1. In the Layers Panel, select the mask attached to the Big Ben layer
    • Note: There are 3 selectable thumbnails in the Layers panel
    • Note: When masking it is critical to be aware of which thumbnail is selected. Many masking errors and issues result from a user being unaware of which thumbnail is highlighted in the Layers panel
  2. Open the MASKS panel
  3. Experiment with the Density slider (image right)
    • The Density slider controls the strength of the mask
    • A Density value of 0% (slider left) reveals the hidden sky
  4. Experiment with the Feather slider
    • The Feather slider controls the softness of the mask edge
    • Note: Big Ben is a hard edge object (not feathered)
    • Demo: Feathering in action
  5. Return both sliders to the original values (Density 100%, Feather 0px)
6. Mask density and feather ...

7. Refine the mask edge ...

  1. Open the MASKS panel
  2. Click the [Mask Edge] button (image right)
    • Note: Clicking the [Mask Edge] button opens the Refine Mask dialogue box where you can fine-tune your mask
    • Note: The Refine Mask dialogue box is very useful and powerful. You should definitely learn more about this feature (study at home)
    • Demo: Refine Edge
  3. In the Refine Mask dialogue box, set the following:
    • View Mode: On Layers (so we can see changes happen to the image)
    • Output: Layer Mask (so changes are applied to our mask)
  4. Select the Zoom Tool in the Refine Mask dialogue box
  5. Zoom into the ornate upper edge of Big Ben
    • Note the fringe - we will eliminate this
  6. In the Edge Detection section:
    • For Radius, increase this value slightly to 1px
    • Note: By raising this value slightly you are asking Photoshop to go out in search of a better edge ... and it does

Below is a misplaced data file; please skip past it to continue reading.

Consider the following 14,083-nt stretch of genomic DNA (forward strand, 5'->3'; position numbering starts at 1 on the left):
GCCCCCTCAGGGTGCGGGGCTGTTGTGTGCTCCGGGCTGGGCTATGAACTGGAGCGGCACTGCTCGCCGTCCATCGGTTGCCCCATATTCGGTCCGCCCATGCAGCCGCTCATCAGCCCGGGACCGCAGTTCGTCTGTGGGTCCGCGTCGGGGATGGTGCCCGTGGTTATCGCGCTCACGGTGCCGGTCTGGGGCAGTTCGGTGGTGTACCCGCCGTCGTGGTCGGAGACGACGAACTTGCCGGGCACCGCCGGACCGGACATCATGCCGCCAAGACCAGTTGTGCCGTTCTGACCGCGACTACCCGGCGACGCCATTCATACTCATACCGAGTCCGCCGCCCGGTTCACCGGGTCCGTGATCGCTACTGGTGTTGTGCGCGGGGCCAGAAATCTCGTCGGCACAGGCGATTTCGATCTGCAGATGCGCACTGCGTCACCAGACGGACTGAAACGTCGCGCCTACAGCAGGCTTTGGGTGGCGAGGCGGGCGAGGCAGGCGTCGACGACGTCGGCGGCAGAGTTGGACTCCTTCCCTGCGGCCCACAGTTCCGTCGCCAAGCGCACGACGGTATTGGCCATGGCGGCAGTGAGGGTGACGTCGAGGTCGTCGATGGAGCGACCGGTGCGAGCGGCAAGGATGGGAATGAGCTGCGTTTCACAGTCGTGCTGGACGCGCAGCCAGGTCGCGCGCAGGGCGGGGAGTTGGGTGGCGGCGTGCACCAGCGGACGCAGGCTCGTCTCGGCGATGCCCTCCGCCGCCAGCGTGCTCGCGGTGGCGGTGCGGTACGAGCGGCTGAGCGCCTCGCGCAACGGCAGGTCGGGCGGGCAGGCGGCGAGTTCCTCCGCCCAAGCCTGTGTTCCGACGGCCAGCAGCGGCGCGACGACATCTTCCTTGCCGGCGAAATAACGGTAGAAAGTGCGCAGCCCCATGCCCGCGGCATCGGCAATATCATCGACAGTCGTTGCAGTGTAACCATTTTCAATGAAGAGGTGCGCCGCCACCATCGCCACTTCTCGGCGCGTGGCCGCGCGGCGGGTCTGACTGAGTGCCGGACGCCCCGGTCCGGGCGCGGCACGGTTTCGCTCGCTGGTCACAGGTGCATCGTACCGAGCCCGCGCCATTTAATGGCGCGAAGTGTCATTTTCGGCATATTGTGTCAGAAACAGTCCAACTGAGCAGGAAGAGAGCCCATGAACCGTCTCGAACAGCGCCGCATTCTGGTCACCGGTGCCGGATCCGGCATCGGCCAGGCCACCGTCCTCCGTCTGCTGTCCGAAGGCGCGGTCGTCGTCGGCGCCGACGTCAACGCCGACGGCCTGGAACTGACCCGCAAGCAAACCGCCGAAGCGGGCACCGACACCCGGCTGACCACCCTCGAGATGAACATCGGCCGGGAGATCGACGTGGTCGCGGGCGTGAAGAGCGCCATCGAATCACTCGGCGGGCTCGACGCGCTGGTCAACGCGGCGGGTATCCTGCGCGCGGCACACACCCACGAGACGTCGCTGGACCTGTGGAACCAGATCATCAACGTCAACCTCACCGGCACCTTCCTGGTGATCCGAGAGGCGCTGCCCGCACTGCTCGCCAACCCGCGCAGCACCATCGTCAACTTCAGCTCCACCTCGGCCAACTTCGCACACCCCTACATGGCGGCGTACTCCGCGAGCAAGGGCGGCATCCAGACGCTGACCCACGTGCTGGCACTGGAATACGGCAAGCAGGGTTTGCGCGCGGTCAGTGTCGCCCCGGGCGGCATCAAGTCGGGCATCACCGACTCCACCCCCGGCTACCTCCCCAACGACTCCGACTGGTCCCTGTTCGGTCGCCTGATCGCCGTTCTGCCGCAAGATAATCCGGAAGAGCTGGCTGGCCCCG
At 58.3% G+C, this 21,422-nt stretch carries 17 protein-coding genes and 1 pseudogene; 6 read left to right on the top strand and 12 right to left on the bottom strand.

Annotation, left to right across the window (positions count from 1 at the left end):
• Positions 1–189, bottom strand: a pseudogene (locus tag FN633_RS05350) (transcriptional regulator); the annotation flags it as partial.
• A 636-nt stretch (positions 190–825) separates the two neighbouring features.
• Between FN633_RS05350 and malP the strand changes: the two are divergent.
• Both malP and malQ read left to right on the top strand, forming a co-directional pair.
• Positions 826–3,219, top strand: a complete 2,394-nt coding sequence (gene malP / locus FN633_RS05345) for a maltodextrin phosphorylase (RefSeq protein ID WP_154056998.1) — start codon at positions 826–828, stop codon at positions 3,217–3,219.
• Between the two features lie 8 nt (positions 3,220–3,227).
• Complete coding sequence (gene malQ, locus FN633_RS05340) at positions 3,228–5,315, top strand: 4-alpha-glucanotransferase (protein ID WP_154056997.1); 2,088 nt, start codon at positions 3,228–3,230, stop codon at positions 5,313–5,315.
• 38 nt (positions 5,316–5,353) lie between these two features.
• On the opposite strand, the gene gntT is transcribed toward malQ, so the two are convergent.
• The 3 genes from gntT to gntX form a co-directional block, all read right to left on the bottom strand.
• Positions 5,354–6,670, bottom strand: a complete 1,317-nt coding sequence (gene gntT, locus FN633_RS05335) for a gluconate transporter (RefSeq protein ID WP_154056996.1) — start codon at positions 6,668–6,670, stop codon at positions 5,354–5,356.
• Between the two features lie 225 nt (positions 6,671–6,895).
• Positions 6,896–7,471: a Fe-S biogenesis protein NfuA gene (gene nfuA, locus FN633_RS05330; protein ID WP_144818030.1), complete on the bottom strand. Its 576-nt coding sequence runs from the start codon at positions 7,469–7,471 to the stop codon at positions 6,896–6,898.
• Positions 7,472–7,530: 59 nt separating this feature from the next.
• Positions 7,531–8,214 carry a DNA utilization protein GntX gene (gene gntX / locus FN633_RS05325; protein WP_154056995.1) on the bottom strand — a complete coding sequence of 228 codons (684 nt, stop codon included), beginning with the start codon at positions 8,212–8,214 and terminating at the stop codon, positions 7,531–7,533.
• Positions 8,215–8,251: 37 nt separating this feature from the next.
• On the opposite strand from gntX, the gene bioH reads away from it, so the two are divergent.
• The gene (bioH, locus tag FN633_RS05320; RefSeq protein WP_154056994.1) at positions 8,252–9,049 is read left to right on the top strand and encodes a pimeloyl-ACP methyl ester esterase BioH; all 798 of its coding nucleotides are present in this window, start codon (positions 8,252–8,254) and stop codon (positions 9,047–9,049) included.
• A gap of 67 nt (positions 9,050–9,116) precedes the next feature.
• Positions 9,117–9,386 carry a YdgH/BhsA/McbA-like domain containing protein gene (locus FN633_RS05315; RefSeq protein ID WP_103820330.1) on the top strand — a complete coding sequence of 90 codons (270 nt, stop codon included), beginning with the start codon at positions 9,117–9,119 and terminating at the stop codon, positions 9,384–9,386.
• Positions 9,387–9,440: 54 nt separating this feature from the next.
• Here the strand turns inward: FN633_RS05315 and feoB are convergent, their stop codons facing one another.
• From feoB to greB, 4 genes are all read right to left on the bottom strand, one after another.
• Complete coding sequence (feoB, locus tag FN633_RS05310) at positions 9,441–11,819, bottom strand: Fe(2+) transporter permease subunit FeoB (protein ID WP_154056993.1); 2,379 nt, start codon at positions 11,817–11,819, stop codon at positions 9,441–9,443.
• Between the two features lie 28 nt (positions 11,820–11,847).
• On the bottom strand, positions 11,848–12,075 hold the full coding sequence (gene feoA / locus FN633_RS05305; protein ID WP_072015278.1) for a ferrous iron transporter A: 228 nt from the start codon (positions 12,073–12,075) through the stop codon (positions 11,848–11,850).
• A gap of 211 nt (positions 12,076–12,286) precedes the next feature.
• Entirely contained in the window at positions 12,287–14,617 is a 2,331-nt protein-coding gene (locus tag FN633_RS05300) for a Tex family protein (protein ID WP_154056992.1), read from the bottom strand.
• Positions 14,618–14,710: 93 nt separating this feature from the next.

• Note: The mask edge of Big Ben was very close to correct - the Magic Wand Tool did a great initial job of helping us find the edge. Other masks might require a higher Radius value (more help from Photoshop) - for example, hair
  7. In the Adjust Edge section:
    • Shift Edge: -35
    • Note: This value should remove the leftover fringe as the mask edge shifts
  8. Save your file (download ZIPPED .psd of this step)
7. Refine the mask edge ...

8. Adjust the sunset ...

  1. In the Layers Panel, select the sunset layer thumbnail
  2. Open the ADJUSTMENTS panel
  3. Click on the Create a new Hue/Saturation adjustment layer icon (image right)
    • Note the effect: The adjustment layer was added above the sunset layer
    • Note: Added layers always come in above the layer currently selected
    • Note: Photoshop gives you a FREE mask when you add a fill or adjustment layer
  4. In the ADJUSTMENTS panel, experiment with the Hue, Saturation, and Lightness sliders
  5. Save your file (download ZIPPED .psd of this step)
8. Adjust the sunset ...

9. Mask the sunset adjustment ...

  1. In the Layers Panel, select the mask attached to the Hue/Saturation adjustment layer
    • Note: There are 5 selectable thumbnails in the Layers panel
    • Note: When masking it is critical to be aware of which thumbnail is selected. Many masking errors and issues result from a user being unaware of which thumbnail is highlighted in the Layers panel
  2. Use the skills acquired in Exercise 2 to create a linear gradient from top to bottom on the Hue/Saturation mask
  3. In the ADJUSTMENTS panel, experiment with the Hue, Saturation, and Lightness sliders
  4. Save your file (download ZIPPED .psd of this step)
  5. Tap the letter 'f' until you return to normal screen mode
9. Mask the sunset adjustment ...